Philosophical novel where Daniel Quinn explores the idea of civilization and its relationship to sustainability, ethics and, in general, the prospects of survival for life on earth itself. Using the style of a socratic dialogue, the author transcribes the supposed dialogue between a human interested in finding out how to save the world and a gorilla which leads his development, questioning the very foundations of human civilization. Daniel Quinn clearly defends the view that the culprit of today's problems is not so much capitalism (or any other particular form of social or economic organization) as civilization itself. In opposition to this, he defends the sort of tribal societies that predated civilization, therefore placing himself (and the book) in the tradition of Green Anarchism or Anarcho-Primitivism that is usually identified with John Zerzan, for example.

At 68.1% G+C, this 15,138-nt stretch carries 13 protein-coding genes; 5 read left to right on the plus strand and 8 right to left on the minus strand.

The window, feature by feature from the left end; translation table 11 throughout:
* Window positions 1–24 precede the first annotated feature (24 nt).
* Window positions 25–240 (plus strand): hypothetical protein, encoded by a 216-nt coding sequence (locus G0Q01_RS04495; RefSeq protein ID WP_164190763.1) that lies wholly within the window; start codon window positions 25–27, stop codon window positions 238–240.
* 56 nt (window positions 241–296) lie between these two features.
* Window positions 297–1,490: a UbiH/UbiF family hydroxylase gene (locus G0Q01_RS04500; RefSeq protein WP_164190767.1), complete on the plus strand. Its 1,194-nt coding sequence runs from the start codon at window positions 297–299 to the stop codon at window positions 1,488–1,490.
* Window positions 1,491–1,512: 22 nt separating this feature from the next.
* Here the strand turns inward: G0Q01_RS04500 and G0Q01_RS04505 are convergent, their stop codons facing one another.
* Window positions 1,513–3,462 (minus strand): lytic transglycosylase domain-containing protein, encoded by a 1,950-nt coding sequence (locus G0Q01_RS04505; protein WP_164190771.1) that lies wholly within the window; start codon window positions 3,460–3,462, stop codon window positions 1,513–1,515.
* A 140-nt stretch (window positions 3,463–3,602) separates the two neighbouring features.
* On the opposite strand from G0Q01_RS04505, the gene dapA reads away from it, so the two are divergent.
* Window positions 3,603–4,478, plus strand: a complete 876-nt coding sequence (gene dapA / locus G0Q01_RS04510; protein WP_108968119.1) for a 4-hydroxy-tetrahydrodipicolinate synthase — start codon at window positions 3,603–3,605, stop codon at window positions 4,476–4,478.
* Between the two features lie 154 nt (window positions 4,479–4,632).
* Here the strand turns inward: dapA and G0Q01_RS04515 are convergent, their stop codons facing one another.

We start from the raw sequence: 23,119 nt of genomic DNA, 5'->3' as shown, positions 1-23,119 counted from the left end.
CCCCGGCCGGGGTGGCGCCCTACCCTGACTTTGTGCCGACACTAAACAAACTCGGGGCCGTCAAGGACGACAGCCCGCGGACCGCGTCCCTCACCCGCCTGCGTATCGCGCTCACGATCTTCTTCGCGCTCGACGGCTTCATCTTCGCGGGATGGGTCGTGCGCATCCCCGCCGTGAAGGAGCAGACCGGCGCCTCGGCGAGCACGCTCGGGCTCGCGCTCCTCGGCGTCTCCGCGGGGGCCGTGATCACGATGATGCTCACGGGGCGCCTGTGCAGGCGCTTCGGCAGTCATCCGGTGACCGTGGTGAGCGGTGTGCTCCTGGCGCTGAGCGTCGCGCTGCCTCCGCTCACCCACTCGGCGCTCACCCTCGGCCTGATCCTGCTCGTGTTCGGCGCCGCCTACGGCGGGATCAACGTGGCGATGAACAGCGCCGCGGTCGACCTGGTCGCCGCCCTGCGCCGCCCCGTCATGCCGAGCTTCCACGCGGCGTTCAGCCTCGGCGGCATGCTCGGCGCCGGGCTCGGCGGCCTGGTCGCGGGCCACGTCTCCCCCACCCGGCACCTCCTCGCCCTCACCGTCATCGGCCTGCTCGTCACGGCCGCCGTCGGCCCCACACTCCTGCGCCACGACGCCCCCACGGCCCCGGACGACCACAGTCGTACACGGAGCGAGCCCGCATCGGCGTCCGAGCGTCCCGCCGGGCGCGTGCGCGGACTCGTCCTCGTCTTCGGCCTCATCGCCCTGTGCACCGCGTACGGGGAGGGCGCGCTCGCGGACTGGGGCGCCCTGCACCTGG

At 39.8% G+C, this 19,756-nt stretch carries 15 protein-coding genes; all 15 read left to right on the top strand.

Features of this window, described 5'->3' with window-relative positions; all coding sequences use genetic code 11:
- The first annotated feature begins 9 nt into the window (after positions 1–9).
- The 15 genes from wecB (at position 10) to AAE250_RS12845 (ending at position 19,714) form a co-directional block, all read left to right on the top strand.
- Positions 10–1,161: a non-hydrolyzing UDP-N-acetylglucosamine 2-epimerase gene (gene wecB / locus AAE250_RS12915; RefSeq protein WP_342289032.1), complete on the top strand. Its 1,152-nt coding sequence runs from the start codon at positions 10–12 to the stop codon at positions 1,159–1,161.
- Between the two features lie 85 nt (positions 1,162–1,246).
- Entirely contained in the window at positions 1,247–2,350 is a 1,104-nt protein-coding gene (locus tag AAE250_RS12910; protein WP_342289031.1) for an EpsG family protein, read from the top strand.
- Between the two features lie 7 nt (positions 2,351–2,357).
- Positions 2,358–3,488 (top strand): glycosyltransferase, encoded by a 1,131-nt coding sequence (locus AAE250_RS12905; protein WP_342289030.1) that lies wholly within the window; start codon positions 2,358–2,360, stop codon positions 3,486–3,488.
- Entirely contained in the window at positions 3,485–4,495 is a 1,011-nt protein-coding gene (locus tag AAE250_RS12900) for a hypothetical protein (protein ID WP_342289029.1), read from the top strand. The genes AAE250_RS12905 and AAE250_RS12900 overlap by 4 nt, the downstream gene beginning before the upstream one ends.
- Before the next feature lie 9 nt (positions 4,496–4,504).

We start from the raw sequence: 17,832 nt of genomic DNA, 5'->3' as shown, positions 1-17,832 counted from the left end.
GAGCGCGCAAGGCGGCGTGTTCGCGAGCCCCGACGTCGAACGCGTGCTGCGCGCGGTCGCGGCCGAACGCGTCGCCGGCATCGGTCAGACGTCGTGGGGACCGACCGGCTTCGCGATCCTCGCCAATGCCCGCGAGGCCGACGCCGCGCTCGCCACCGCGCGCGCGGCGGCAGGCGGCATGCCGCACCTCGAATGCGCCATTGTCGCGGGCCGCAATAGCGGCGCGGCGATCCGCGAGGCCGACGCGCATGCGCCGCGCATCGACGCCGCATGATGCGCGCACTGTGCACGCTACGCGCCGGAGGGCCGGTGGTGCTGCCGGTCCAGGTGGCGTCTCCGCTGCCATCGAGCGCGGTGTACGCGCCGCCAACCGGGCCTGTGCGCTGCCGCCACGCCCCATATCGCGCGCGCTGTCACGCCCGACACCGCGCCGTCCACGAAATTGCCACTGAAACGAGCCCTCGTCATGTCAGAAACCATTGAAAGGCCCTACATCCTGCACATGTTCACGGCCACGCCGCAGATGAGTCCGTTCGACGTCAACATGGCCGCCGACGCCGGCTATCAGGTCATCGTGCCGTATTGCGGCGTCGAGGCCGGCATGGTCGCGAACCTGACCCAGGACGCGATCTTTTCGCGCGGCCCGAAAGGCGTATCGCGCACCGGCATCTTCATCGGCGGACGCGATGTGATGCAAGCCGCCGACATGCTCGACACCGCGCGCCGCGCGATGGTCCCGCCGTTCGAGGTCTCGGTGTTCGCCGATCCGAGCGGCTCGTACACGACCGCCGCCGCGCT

"Ishmael" is actually a very good read. It is relatively entertaining (if you care about these issues, of course), and poses plenty of good questions that we normally overlook. It's good food for thought.